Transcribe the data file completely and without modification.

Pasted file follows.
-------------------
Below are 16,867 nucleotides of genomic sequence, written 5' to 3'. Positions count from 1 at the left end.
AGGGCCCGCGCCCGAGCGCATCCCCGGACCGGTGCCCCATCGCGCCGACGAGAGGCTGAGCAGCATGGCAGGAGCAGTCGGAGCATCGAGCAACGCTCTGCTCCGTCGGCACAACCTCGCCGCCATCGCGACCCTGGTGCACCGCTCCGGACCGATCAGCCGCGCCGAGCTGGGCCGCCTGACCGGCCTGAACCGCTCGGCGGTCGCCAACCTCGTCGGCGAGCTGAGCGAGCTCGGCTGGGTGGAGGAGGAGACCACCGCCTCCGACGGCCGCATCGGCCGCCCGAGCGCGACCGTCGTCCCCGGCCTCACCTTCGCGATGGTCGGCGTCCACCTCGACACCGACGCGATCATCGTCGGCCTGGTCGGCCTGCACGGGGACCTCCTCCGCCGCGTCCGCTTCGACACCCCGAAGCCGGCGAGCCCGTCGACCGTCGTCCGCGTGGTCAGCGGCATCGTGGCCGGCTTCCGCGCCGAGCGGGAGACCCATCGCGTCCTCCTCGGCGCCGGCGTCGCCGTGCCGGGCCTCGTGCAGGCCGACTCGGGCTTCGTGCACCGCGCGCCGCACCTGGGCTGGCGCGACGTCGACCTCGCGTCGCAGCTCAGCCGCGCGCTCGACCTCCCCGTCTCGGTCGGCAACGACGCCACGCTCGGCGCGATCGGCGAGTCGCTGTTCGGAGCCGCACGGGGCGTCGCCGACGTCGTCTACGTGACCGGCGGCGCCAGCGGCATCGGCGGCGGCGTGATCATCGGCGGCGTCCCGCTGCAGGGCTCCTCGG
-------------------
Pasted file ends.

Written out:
Below are 16,867 nucleotides of genomic sequence, written 5' to 3'. Positions count from 1 at the left end.
AGGGCCCGCGCCCGAGCGCATCCCCGGACCGGTGCCCCATCGCGCCGACGAGAGGCTGAGCAGCATGGCAGGAGCAGTCGGAGCATCGAGCAACGCTCTGCTCCGTCGGCACAACCTCGCCGCCATCGCGACCCTGGTGCACCGCTCCGGACCGATCAGCCGCGCCGAGCTGGGCCGCCTGACCGGCCTGAACCGCTCGGCGGTCGCCAACCTCGTCGGCGAGCTGAGCGAGCTCGGCTGGGTGGAGGAGGAGACCACCGCCTCCGACGGCCGCATCGGCCGCCCGAGCGCGACCGTCGTCCCCGGCCTCACCTTCGCGATGGTCGGCGTCCACCTCGACACCGACGCGATCATCGTCGGCCTGGTCGGCCTGCACGGGGACCTCCTCCGCCGCGTCCGCTTCGACACCCCGAAGCCGGCGAGCCCGTCGACCGTCGTCCGCGTGGTCAGCGGCATCGTGGCCGGCTTCCGCGCCGAGCGGGAGACCCATCGCGTCCTCCTCGGCGCCGGCGTCGCCGTGCCGGGCCTCGTGCAGGCCGACTCGGGCTTCGTGCACCGCGCGCCGCACCTGGGCTGGCGCGACGTCGACCTCGCGTCGCAGCTCAGCCGCGCGCTCGACCTCCCCGTCTCGGTCGGCAACGACGCCACGCTCGGCGCGATCGGCGAGTCGCTGTTCGGAGCCGCACGGGGCGTCGCCGACGTCGTCTACGTGACCGGCGGCGCCAGCGGCATCGGCGGCGGCGTGATCATCGGCGGCGTCCCGCTGCAGGGCTCCTCGG